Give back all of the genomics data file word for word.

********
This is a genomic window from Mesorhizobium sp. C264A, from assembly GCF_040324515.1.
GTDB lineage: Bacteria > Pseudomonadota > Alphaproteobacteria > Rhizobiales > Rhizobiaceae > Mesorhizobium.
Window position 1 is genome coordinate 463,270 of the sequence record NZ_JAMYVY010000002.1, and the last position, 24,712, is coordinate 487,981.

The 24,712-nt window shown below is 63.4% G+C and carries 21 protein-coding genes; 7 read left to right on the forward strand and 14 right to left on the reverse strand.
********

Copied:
This is a genomic window from Mesorhizobium sp. C264A, from assembly GCF_040324515.1.
GTDB lineage: Bacteria > Pseudomonadota > Alphaproteobacteria > Rhizobiales > Rhizobiaceae > Mesorhizobium.
Window position 1 is genome coordinate 463,270 of the sequence record NZ_JAMYVY010000002.1, and the last position, 24,712, is coordinate 487,981.

The 24,712-nt window shown below is 63.4% G+C and carries 21 protein-coding genes; 7 read left to right on the forward strand and 14 right to left on the reverse strand.